Republicans have switched from shedding crocodile tears over the effects of the so-called death tax on small farmers to shedding crocodile tears over the effects on small businesses of letting the Bush tax cuts for the rich expire.
Kevin Drum has the story HERE.
A few excerpts:
Back in the day, one of the key Republican arguments against the estate tax was that it forced hardworking, salt-of-the-earth children of small farmers to sell the family plot in order to pay their taxes after dad died. It was a sad story, but with one problem: no one could find even a single small farmer who had been forced to liquidate in order to satisfy Uncle Sam’s voracious maw. Even the American Farm Bureau Federation was eventually forced to admit that it couldn’t come up with a single example…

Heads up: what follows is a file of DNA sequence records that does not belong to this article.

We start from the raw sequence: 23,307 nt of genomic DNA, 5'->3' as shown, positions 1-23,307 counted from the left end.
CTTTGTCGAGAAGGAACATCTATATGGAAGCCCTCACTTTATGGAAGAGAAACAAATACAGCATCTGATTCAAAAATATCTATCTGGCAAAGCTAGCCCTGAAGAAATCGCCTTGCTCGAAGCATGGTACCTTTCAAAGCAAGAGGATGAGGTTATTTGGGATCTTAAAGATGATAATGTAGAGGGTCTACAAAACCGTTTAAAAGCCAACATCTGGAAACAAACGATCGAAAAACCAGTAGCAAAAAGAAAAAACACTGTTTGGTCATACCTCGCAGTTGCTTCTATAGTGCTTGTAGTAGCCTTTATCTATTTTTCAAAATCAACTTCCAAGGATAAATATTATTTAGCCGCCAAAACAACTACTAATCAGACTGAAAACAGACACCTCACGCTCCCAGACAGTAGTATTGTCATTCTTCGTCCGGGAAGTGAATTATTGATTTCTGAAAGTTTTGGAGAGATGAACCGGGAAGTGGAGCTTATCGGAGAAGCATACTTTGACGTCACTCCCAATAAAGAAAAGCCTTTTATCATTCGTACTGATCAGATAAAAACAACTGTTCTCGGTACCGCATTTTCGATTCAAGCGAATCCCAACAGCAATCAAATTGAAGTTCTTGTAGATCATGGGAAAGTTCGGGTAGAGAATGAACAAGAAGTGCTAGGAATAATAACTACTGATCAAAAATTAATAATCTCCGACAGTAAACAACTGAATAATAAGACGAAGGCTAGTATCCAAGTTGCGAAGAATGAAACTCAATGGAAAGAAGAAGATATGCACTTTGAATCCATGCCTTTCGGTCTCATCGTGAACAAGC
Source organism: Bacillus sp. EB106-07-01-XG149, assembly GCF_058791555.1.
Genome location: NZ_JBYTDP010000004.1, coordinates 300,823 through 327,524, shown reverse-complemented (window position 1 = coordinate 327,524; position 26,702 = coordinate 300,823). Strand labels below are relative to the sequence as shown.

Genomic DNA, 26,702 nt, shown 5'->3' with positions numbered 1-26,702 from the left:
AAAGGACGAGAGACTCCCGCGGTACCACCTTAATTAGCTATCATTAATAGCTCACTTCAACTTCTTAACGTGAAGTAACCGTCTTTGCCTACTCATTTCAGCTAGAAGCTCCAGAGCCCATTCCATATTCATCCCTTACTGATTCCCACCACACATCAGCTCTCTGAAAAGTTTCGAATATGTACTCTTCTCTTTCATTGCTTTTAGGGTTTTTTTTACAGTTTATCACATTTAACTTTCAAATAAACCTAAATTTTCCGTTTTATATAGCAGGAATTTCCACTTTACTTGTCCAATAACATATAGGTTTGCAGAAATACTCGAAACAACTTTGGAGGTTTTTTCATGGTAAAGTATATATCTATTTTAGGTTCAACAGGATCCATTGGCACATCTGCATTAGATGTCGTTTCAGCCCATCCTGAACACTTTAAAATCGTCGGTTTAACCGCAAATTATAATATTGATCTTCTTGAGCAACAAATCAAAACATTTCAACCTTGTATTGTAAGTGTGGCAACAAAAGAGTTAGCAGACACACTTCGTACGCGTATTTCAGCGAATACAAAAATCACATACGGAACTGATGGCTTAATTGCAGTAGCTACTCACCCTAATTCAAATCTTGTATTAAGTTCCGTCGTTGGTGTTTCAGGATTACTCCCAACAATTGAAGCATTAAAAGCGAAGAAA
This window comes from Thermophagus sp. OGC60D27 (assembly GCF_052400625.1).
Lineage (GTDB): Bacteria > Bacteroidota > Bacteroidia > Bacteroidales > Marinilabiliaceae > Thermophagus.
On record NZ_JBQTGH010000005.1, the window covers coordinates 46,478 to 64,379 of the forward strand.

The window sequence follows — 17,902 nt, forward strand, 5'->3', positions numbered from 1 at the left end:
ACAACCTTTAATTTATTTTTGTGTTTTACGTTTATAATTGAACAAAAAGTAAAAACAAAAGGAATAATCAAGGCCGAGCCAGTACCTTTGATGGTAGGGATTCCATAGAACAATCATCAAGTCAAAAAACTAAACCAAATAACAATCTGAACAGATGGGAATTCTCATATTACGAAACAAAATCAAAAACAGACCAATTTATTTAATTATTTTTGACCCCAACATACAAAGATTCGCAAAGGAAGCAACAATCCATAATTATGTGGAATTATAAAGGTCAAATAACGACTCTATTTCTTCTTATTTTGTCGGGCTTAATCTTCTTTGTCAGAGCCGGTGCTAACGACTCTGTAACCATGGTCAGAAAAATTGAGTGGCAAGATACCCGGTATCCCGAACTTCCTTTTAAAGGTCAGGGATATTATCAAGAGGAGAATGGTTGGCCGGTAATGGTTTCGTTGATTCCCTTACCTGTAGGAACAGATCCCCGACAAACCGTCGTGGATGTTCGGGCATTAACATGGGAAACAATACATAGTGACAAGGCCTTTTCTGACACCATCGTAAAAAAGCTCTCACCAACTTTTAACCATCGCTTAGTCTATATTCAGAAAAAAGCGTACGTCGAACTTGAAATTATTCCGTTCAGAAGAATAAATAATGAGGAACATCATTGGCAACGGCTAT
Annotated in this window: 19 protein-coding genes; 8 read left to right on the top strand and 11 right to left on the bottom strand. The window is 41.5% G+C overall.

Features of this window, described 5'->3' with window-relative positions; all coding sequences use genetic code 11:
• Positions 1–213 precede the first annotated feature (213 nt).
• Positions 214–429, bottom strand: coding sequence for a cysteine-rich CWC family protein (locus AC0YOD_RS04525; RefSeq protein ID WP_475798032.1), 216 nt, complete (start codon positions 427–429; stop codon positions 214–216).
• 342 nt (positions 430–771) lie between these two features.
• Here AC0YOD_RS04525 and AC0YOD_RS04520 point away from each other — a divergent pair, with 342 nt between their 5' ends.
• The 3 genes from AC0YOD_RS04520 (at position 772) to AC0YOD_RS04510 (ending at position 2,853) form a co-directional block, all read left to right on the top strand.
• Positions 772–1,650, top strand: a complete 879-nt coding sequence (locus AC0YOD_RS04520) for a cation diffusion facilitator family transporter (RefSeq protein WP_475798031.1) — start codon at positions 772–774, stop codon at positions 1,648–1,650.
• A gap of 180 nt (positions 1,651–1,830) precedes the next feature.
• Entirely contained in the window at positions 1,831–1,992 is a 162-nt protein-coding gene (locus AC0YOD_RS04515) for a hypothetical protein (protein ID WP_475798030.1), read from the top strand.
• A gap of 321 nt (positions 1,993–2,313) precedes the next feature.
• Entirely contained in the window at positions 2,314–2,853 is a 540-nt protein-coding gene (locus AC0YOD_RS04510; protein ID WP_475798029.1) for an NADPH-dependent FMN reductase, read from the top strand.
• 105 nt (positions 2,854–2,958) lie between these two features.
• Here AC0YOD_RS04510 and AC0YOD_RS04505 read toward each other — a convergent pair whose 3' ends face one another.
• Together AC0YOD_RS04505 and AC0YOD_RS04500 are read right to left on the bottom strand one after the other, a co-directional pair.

Good times. Today, though, we’re getting a rerun. The subject at hand is the Bush tax cuts, and the question is who exactly will get hurt if we go ahead and keep the cuts intact for middle income earners but let them expire for the rich. The obvious answer is, “the rich,” but it turns out that, just as there are small farmers begging for our sympathy, there are small rich too: namely an alleged army of hardworking, salt-of-the-earth small business owners who would also end up paying higher tax rates.
Letting Bush’s tax cuts for the rich expire affects only a tiny number of small businesses; it doesn’t affect them very much; and it generates revenues of $678 billion. If the only thing you care about is keeping taxes low for rich people, you won’t be convinced. For the rest of us, it’s a no-brainer.